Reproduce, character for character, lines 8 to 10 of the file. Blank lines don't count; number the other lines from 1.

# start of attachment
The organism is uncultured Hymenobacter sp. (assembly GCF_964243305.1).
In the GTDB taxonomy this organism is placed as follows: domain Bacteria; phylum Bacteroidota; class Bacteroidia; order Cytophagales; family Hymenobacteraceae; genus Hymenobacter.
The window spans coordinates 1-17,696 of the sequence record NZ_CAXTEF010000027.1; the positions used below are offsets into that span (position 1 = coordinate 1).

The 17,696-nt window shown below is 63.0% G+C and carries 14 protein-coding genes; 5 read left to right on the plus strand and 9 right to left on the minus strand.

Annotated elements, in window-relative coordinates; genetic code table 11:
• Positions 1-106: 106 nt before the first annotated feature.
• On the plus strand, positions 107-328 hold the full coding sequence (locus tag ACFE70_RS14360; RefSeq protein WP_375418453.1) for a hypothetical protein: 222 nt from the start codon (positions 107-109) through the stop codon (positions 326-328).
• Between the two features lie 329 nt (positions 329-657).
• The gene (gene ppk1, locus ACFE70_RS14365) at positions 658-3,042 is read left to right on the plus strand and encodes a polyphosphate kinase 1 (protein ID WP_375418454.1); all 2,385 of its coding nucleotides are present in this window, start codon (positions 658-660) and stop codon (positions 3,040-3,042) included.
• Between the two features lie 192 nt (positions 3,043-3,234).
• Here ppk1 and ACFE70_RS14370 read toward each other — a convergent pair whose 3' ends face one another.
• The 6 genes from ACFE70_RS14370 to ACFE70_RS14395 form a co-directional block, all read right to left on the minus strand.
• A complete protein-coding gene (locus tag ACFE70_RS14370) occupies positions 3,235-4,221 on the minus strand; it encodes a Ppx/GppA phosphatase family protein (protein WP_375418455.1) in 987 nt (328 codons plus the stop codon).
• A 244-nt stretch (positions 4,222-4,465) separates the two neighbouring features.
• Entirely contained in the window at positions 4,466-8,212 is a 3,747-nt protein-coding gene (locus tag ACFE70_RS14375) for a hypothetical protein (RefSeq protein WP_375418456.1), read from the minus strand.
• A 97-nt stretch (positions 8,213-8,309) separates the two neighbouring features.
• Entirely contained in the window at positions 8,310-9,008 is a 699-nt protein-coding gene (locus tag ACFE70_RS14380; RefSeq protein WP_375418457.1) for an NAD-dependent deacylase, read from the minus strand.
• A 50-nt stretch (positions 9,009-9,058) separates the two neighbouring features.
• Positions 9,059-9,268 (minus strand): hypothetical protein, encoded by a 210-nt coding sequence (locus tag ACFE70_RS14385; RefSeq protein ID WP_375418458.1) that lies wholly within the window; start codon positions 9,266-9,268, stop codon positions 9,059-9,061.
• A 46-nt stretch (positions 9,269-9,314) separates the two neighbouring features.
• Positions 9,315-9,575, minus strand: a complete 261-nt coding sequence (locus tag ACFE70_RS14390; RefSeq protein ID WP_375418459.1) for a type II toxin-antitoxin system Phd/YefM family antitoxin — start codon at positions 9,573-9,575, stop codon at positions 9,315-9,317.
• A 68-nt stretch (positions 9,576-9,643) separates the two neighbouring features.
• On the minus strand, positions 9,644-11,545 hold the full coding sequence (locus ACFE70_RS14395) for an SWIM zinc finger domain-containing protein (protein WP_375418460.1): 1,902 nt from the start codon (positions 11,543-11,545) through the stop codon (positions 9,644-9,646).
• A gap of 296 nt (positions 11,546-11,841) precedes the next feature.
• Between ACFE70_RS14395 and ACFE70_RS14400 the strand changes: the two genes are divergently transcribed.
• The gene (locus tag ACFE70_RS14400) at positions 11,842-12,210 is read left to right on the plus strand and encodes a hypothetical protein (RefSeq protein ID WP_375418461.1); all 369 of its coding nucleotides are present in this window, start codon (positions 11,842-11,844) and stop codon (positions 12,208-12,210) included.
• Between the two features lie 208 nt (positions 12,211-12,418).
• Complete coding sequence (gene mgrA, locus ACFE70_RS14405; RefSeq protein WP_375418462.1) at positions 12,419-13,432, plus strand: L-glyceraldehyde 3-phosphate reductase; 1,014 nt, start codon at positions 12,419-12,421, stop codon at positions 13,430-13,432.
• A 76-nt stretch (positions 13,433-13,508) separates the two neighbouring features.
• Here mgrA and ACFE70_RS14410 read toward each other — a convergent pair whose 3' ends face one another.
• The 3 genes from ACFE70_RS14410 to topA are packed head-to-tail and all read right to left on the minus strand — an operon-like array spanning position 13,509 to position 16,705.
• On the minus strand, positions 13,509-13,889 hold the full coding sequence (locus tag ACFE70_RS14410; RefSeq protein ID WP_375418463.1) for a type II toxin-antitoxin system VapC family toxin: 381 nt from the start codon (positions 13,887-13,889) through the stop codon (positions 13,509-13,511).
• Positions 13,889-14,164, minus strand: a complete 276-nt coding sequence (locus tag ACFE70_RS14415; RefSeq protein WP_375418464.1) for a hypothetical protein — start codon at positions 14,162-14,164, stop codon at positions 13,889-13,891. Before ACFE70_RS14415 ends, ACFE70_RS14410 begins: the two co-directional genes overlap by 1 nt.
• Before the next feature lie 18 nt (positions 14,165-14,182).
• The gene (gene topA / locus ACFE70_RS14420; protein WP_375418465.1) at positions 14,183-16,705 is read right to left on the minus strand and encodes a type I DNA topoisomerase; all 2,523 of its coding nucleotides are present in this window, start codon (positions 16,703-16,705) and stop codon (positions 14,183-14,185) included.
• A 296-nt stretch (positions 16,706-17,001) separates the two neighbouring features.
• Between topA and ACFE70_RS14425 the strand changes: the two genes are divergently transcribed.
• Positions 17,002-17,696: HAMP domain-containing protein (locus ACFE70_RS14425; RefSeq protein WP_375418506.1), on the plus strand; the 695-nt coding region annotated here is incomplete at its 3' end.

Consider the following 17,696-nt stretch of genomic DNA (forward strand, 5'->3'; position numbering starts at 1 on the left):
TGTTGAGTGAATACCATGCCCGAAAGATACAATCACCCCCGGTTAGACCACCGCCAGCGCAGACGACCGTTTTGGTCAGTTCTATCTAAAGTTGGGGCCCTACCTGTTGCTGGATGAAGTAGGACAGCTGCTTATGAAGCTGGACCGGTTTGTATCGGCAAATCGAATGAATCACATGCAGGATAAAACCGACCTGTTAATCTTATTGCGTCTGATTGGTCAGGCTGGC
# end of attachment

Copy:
• Between the two features lie 329 nt (positions 329-657).
• The gene (gene ppk1, locus ACFE70_RS14365) at positions 658-3,042 is read left to right on the plus strand and encodes a polyphosphate kinase 1 (protein ID WP_375418454.1); all 2,385 of its coding nucleotides are present in this window, start codon (positions 658-660) and stop codon (positions 3,040-3,042) included.
• Between the two features lie 192 nt (positions 3,043-3,234).